The Fishing Tale

When my dad was in the National Guard, he used to have to spend two weeks of every year at summer camp to participate in training. Since he was a doctor, of course that made him camp physician and eventually commander of the medical brigade.

Doctors don’t get a lot of vacation time. So he would take us, that is, my siblings and my mom, with him to the camp. When he was lower in rank we would stay in a trailer, or some of the camps had cabins. But Camp Grayling in Michigan, well those cabins were less common and reserved for the higher ranking officers – like the commander of the medical brigade. So we stayed in these nice cabins, right on the lake.

Ah, did I say lake? Well, of course this meant towing the boat all the way to Michigan, so my family could water-ski. Unfortunately there wasn’t a dock near the cabin, so we would anchor it fore and aft when we weren’t using it. The water was shallow enough near the shore that we could wade out to the boat to board it.

One evening Daddy decided he would take my sister and I fishing. The three of us got into the boat, and braving the mosquitoes, took our gear and nightcrawlers out into deeper water. I was probably about 13 and my sister was perhaps 15. Typically, Daddy spent most of the time baiting our hooks or taking fish off our lines, so he didn’t catch much. I think that daddies aren’t supposed to catch fish, anyway. After a while, we decided to close up shop and head back to the cabin. So we sat back in our seats and he revved up the engine. We were going a pretty good clip we heard this flap-flap-flap behind us. Looking toward the back of the boat, our hearts collectively sank. Our bare stringer, once full of fish, was flapping against the side of the boat. We’d forgotten to pull it in. The poor fish had been pulled right off the metal stringer by the force of the boat in the water.

Daddy felt awful, blamed himself for not remembering to pull in the stringer before starting up the motor. But it was late, we didn’t feel like fishing some more. So we headed home with a story about our lost catch, dejected.

Lying there in our bunk beds, my sister and I talked about the loss of the fish. She felt badly that Daddy was so upset in losing the stringer of fish. “Hey,” she said from the upper bunk. “Let’s get up early, wade out in the shallows off the beach, and see if we can catch anything.” I quickly agreed. We thought that big fish might come out to feast on the little minnows we see swimming around our ankles. Plus, there were still plenty of worms left.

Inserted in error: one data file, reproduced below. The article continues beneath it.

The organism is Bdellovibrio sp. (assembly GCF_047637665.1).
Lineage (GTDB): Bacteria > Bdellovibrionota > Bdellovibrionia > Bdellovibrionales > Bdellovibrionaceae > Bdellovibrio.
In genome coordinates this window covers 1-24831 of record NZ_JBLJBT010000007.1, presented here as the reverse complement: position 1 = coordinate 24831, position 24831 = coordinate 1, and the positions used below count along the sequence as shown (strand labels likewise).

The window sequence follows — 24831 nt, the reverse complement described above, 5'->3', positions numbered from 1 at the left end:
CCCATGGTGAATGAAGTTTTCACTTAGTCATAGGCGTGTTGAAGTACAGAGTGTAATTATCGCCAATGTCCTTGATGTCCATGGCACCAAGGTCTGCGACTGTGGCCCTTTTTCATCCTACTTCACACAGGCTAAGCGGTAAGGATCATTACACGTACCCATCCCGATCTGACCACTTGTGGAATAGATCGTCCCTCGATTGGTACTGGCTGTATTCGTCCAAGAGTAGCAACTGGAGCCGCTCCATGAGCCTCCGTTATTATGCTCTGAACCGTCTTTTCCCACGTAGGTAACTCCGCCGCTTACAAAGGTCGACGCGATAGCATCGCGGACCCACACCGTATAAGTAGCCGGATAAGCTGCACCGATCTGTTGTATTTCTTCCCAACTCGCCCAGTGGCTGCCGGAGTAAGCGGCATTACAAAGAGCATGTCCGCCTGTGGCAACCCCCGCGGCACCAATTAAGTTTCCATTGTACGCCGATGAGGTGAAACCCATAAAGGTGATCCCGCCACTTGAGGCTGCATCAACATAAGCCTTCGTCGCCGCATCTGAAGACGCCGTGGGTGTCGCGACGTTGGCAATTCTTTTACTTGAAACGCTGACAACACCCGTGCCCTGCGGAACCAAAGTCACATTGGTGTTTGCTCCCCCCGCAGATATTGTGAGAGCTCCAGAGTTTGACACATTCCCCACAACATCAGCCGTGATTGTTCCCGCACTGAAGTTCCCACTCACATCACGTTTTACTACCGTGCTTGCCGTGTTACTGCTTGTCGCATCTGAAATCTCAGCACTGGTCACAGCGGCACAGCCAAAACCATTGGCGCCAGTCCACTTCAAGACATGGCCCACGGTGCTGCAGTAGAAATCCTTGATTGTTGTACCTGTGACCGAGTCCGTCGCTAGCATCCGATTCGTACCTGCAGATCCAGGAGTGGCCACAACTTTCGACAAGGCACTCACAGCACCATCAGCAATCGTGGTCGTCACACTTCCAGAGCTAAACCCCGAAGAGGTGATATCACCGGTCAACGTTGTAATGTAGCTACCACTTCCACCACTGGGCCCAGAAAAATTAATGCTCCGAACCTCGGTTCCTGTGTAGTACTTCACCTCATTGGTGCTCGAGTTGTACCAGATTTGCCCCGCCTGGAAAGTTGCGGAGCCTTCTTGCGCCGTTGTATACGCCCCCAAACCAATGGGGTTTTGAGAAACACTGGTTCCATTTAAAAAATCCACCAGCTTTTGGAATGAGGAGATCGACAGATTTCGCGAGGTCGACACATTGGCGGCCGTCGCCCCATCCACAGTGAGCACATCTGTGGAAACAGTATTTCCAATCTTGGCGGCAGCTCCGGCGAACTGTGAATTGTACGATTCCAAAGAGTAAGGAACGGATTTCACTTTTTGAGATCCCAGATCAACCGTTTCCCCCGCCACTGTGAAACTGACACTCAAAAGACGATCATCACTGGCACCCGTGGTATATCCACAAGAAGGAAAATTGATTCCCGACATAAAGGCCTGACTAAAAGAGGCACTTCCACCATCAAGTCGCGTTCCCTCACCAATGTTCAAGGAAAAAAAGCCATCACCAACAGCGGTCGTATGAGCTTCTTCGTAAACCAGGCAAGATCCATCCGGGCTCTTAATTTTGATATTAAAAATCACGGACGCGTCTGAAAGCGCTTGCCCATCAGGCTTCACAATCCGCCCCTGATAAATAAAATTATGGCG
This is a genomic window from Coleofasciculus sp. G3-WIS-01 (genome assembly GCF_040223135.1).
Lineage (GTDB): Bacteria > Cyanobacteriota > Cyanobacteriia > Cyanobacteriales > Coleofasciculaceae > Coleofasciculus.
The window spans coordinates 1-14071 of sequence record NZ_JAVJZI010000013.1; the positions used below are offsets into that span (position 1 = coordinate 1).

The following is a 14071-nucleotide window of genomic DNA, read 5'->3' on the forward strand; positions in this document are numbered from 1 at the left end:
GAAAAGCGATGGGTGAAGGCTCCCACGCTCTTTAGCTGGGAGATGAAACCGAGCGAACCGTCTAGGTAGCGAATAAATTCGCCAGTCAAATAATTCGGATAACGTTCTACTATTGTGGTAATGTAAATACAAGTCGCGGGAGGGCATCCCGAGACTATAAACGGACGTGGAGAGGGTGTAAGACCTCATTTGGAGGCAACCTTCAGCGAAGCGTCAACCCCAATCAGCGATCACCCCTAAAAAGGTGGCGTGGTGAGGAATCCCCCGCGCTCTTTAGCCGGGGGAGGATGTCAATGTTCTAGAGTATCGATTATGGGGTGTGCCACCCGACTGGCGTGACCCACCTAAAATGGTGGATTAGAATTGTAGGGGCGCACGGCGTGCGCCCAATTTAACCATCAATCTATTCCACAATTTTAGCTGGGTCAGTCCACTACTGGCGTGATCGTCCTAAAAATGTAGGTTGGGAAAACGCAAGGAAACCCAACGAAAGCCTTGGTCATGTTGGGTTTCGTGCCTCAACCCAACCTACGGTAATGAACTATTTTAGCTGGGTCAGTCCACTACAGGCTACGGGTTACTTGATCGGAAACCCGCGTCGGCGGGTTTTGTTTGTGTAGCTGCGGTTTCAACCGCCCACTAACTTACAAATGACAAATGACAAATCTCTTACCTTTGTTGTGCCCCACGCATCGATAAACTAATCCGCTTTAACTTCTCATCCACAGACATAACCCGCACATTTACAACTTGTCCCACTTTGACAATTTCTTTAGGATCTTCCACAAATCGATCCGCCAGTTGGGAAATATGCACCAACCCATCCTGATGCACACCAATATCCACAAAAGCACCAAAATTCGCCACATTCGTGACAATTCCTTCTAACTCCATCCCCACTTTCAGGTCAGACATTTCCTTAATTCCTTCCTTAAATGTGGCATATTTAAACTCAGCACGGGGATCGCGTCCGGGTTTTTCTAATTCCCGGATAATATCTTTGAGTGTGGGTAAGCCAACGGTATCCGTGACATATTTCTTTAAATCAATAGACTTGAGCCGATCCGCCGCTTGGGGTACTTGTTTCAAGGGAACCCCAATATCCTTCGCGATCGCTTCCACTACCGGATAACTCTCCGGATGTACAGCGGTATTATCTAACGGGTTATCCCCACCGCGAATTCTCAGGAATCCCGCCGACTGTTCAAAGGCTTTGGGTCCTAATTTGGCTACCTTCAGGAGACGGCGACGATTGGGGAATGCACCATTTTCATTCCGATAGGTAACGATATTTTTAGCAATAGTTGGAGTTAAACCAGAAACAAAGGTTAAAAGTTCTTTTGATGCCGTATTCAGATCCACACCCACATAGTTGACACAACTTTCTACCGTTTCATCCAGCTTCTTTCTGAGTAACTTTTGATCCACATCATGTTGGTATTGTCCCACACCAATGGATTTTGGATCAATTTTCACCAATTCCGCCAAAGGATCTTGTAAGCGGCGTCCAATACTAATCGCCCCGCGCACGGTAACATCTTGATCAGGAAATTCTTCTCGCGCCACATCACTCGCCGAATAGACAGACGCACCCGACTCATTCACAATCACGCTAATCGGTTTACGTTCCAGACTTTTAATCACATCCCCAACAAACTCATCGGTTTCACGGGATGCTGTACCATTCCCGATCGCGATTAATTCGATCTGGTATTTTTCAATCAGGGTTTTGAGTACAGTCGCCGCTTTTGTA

The next morning we hauled ourselves out of bed early and put on our swimming suits. We walked down to the beach and left our stringers and worm container lying in the sand. Baiting our hooks, we waded out until it was starting to drop off. We were right about the minnows and big fish. The tiny fish would dart away in schools as we waded into the water. Standing still, looking down into the cold, clear water, we could see them slowly swim closer to us. Almost immediately we got a strike. Then another. And still another. Amazingly, we’d filled all 12 hooks on one of our stringers in what seemed like a few minutes. Not little throw-backs either, these were big bass. Then we doubled them up. Two fish per hook. I don’t know how many we ended up with but we must have filled two stringers and then some.

We headed back when the sun was starting to get high, sunburned and tired. We couldn’t believe the number of fish we caught, and Mother was amazed too. Daddy had come home from the clinic for lunch, and we showed him our catch.

I don’t think he got much of a chance to eat lunch, because he immediately started to clean them for us. Boy did we fill the freezer with fish.

“A failed family fishing outing turns into a memorable story.”

– By David D. Good

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